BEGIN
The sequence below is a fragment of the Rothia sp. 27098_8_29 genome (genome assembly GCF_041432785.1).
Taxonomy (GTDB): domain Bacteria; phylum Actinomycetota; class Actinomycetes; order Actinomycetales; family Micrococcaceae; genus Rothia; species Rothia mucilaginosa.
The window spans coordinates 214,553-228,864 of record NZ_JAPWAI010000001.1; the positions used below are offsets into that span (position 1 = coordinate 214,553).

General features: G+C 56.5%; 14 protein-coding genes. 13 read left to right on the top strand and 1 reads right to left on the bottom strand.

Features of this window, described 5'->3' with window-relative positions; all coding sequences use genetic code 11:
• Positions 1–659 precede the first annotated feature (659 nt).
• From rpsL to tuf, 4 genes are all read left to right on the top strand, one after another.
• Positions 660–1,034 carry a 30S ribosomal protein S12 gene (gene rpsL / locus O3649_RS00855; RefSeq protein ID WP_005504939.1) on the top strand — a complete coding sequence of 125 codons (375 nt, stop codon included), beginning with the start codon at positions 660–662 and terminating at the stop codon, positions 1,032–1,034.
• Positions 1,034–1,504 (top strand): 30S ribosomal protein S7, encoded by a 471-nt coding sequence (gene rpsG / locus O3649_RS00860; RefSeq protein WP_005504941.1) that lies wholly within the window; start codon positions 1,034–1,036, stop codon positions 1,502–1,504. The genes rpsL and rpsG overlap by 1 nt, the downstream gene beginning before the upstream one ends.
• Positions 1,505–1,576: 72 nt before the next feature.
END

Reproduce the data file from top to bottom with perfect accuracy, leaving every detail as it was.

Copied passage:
The sequence below is a fragment of the Rothia sp. 27098_8_29 genome (genome assembly GCF_041432785.1).
Taxonomy (GTDB): domain Bacteria; phylum Actinomycetota; class Actinomycetes; order Actinomycetales; family Micrococcaceae; genus Rothia; species Rothia mucilaginosa.
The window spans coordinates 214,553-228,864 of record NZ_JAPWAI010000001.1; the positions used below are offsets into that span (position 1 = coordinate 214,553).

General features: G+C 56.5%; 14 protein-coding genes. 13 read left to right on the top strand and 1 reads right to left on the bottom strand.

Features of this window, described 5'->3' with window-relative positions; all coding sequences use genetic code 11:
• Positions 1–659 precede the first annotated feature (659 nt).
• From rpsL to tuf, 4 genes are all read left to right on the top strand, one after another.
• Positions 660–1,034 carry a 30S ribosomal protein S12 gene (gene rpsL / locus O3649_RS00855; RefSeq protein ID WP_005504939.1) on the top strand — a complete coding sequence of 125 codons (375 nt, stop codon included), beginning with the start codon at positions 660–662 and terminating at the stop codon, positions 1,032–1,034.
• Positions 1,034–1,504 (top strand): 30S ribosomal protein S7, encoded by a 471-nt coding sequence (gene rpsG / locus O3649_RS00860; RefSeq protein WP_005504941.1) that lies wholly within the window; start codon positions 1,034–1,036, stop codon positions 1,502–1,504. The genes rpsL and rpsG overlap by 1 nt, the downstream gene beginning before the upstream one ends.
• Positions 1,505–1,576: 72 nt before the next feature.